The phone rang at 6:45 on a sunny Thursday morning. Calling me was a person I’ve known for 30 years. Originally, our relationship was one of a mentor and mentee but over the years, it had evolved into a strong friendship.

A Conversation Unfolds

This young person is now only a few months short of his 40th birthday and has become very successful in all facets of life. As we talked, I listened to stories of his latest projects and the health and progress of his family. I remembered how impressionable he once was and the purposeful manner in which he had chosen to grow. As our conversation continued, he referenced how important it has been for him to have trusted people in his life.""

He explained that, even with all his current success, he still takes time to regularly check in with his inner circle. There are four people in his life who have provided him with support, advice, and direction throughout his younger years. When big decisions loom, he makes a point of gathering their perspectives.

As his expertise in business grew, he wisely added others to his circle, people whose expertise enhances and informs his next steps. He also continues to maintain and nurture all these relationships, the ones he can rely on for support in regards to values, wisdom, and principles.

He told me that, when facing big decisions, he first seeks perspective from his circle. He considers this practice foundational to his success.

The Value of the Circle

Establishing disciplines at any point in life can help with the transition into a role of leadership and influence. These disciplines include:

  • Developing time management skills
  • Becoming fiscally savvy and aware of the financial impact of decisions
  • Dedicating oneself to becoming a lifelong learner and reading often
  • Committing to frequently reflecting on one’s own performance

However, another key discipline is the creation and growth of a circle of trusted advisors. Leaders who have reached high levels of success, where they guide and influence the direction of entire organizations, have typically committed to this discipline.

There’s an adage that goes, “Advice is free, so be careful from whom you accept it.” This statement holds some validity, however it can be construed to mean that advice in general is cheap and of limited value. That is not true.

""When developing a circle of trusted advisors, your first consideration must be the quality of mentorship they will provide. Initially, this might be difficult to ascertain, and there might be some fits and starts as you consider who to include. There will also be times when going forward on your own feels easier. Instead, choose to invest in relationships that might lead to a trusted advisor. It will be time well spent.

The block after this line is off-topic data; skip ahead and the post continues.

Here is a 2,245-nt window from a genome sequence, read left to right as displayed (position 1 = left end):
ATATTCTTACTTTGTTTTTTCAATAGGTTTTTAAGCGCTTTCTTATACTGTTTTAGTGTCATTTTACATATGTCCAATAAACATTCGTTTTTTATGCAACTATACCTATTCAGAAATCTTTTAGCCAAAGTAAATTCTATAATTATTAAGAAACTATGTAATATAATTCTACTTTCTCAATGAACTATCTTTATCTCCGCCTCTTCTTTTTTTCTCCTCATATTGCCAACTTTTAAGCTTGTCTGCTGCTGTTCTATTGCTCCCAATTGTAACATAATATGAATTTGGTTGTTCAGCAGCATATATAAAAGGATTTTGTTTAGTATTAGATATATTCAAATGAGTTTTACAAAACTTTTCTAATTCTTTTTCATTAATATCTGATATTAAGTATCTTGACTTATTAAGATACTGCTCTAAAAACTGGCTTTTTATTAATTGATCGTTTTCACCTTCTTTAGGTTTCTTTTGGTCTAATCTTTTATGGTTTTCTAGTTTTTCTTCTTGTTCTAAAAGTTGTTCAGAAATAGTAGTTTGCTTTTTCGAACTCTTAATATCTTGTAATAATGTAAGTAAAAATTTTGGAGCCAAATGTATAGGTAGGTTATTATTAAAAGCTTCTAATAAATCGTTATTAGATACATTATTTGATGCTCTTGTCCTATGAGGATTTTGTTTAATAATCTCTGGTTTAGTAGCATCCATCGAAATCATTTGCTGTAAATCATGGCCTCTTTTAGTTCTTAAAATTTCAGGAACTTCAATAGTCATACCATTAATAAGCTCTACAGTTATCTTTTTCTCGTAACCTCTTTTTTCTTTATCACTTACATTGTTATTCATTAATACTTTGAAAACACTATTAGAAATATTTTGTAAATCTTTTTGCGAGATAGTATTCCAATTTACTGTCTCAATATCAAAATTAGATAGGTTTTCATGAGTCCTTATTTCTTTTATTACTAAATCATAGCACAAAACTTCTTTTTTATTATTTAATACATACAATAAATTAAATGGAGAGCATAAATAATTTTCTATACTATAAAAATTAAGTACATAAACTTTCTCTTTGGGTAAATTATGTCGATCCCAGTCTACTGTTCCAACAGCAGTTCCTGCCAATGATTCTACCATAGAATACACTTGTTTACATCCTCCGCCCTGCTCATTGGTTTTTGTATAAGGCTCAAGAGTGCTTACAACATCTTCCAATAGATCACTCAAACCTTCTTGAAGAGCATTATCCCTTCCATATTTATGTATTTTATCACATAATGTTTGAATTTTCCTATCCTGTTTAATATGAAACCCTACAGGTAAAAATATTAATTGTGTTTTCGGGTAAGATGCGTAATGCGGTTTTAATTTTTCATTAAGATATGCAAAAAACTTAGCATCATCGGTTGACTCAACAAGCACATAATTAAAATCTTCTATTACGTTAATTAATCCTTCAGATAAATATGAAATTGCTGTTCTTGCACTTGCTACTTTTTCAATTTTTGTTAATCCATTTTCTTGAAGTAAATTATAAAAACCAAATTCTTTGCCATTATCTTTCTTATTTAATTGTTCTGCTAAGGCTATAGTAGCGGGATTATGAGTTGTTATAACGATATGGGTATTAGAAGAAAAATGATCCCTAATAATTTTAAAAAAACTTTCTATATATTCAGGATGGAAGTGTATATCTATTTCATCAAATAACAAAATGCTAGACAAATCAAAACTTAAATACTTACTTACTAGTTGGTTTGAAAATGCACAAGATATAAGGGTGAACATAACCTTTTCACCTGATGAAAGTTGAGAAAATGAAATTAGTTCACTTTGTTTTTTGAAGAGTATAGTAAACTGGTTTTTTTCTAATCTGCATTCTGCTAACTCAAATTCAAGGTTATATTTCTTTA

While the process can take years, growing a circle is analogous to diversifying investments. Listening to only one piece of advice, no matter how sound, is akin to investing in a single entity. Instead, diversify by taking advantage of multiple perspectives. One person’s advice might center on the potential advantages of a decision, while another might point out possible areas of exposure.

The business and leadership landscapes are competitive and ever changing. Your investment into a circle of advisors provides a well of knowledge and perspective you can return to again and again. It’s far easier to measure twice and cut once when you possess a clear perspective of what you’re measuring and cutting. Your circle will provide that perspective.

The Connection

As my call with the young man neared its end, I reflected on the number of times we’d spoken over the years. We’d had conversations on business and personal relationships. We discussed the manner in which one chooses to conduct business, the ways in which one gives back after becoming successful, and the expectation of treating all persons with respect and dignity.""

The young man, through his own efforts and the counsel he’d willingly sought, had become an embodiment of these values.

He concluded our call by sharing that he was now mentoring a number of young people and was excited to be part of their circles. He enjoyed it when they called and were intentional about seeking his experience and wisdom in business and life. He had encouraged these folks to broaden their perspectives and widen their circles to include viewpoints that would challenge them. After all, doing so had been an invaluable experience for him, and he looked forward to calling upon his own circle for many years to come.

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